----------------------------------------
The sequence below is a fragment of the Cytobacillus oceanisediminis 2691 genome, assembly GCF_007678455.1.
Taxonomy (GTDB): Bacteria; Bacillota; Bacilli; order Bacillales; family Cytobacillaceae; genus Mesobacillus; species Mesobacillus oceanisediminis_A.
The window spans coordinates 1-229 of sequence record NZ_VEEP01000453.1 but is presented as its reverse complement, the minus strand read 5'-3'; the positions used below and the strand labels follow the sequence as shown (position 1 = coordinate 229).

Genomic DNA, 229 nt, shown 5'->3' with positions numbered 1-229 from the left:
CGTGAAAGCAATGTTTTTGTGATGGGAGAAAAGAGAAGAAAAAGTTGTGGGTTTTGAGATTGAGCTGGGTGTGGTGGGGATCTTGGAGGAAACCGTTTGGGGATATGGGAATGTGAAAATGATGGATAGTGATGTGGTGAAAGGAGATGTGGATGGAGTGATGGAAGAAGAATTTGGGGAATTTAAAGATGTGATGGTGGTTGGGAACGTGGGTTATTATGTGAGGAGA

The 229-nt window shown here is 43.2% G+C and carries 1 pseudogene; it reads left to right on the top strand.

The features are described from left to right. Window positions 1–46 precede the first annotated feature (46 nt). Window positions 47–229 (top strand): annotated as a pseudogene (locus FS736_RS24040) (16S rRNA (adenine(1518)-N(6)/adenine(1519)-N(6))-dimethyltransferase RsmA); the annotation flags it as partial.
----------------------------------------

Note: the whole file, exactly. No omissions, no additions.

The sequence below is a fragment of the Cytobacillus oceanisediminis 2691 genome, assembly GCF_007678455.1.
Taxonomy (GTDB): Bacteria; Bacillota; Bacilli; order Bacillales; family Cytobacillaceae; genus Mesobacillus; species Mesobacillus oceanisediminis_A.
The window spans coordinates 1-229 of sequence record NZ_VEEP01000453.1 but is presented as its reverse complement, the minus strand read 5'-3'; the positions used below and the strand labels follow the sequence as shown (position 1 = coordinate 229).

Genomic DNA, 229 nt, shown 5'->3' with positions numbered 1-229 from the left:
CGTGAAAGCAATGTTTTTGTGATGGGAGAAAAGAGAAGAAAAAGTTGTGGGTTTTGAGATTGAGCTGGGTGTGGTGGGGATCTTGGAGGAAACCGTTTGGGGATATGGGAATGTGAAAATGATGGATAGTGATGTGGTGAAAGGAGATGTGGATGGAGTGATGGAAGAAGAATTTGGGGAATTTAAAGATGTGATGGTGGTTGGGAACGTGGGTTATTATGTGAGGAGA

The 229-nt window shown here is 43.2% G+C and carries 1 pseudogene; it reads left to right on the top strand.

The features are described from left to right. Window positions 1–46 precede the first annotated feature (46 nt). Window positions 47–229 (top strand): annotated as a pseudogene (locus FS736_RS24040) (16S rRNA (adenine(1518)-N(6)/adenine(1519)-N(6))-dimethyltransferase RsmA); the annotation flags it as partial.